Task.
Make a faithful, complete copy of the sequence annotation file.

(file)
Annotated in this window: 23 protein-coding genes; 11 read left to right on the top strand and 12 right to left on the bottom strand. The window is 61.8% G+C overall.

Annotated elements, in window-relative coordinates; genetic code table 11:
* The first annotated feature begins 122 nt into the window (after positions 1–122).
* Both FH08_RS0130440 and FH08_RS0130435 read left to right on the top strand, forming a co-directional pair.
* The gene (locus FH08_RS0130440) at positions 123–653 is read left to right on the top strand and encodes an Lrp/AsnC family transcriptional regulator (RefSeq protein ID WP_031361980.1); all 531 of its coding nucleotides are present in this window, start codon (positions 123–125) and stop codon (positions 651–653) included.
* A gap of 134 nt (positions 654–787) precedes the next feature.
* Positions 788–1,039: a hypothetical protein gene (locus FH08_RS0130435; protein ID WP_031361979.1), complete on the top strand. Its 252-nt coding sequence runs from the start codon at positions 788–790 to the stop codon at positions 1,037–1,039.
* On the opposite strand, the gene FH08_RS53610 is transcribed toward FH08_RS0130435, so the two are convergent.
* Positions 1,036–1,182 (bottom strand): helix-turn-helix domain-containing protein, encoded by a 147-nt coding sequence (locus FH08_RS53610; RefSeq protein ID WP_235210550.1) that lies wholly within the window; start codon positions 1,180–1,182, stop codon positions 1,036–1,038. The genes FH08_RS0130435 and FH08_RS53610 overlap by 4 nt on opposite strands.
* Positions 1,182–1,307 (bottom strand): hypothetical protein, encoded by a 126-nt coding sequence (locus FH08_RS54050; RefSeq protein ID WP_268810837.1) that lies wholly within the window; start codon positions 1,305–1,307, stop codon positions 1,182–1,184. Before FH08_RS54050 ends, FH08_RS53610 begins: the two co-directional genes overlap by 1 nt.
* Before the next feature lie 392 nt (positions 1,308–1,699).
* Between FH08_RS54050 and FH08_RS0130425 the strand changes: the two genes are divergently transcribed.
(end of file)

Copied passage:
Annotated in this window: 23 protein-coding genes; 11 read left to right on the top strand and 12 right to left on the bottom strand. The window is 61.8% G+C overall.

Annotated elements, in window-relative coordinates; genetic code table 11:
* The first annotated feature begins 122 nt into the window (after positions 1–122).
* Both FH08_RS0130440 and FH08_RS0130435 read left to right on the top strand, forming a co-directional pair.
* The gene (locus FH08_RS0130440) at positions 123–653 is read left to right on the top strand and encodes an Lrp/AsnC family transcriptional regulator (RefSeq protein ID WP_031361980.1); all 531 of its coding nucleotides are present in this window, start codon (positions 123–125) and stop codon (positions 651–653) included.
* A gap of 134 nt (positions 654–787) precedes the next feature.
* Positions 788–1,039: a hypothetical protein gene (locus FH08_RS0130435; protein ID WP_031361979.1), complete on the top strand. Its 252-nt coding sequence runs from the start codon at positions 788–790 to the stop codon at positions 1,037–1,039.
* On the opposite strand, the gene FH08_RS53610 is transcribed toward FH08_RS0130435, so the two are convergent.
* Positions 1,036–1,182 (bottom strand): helix-turn-helix domain-containing protein, encoded by a 147-nt coding sequence (locus FH08_RS53610; RefSeq protein ID WP_235210550.1) that lies wholly within the window; start codon positions 1,180–1,182, stop codon positions 1,036–1,038. The genes FH08_RS0130435 and FH08_RS53610 overlap by 4 nt on opposite strands.
* Positions 1,182–1,307 (bottom strand): hypothetical protein, encoded by a 126-nt coding sequence (locus FH08_RS54050; RefSeq protein ID WP_268810837.1) that lies wholly within the window; start codon positions 1,305–1,307, stop codon positions 1,182–1,184. Before FH08_RS54050 ends, FH08_RS53610 begins: the two co-directional genes overlap by 1 nt.
* Before the next feature lie 392 nt (positions 1,308–1,699).
* Between FH08_RS54050 and FH08_RS0130425 the strand changes: the two genes are divergently transcribed.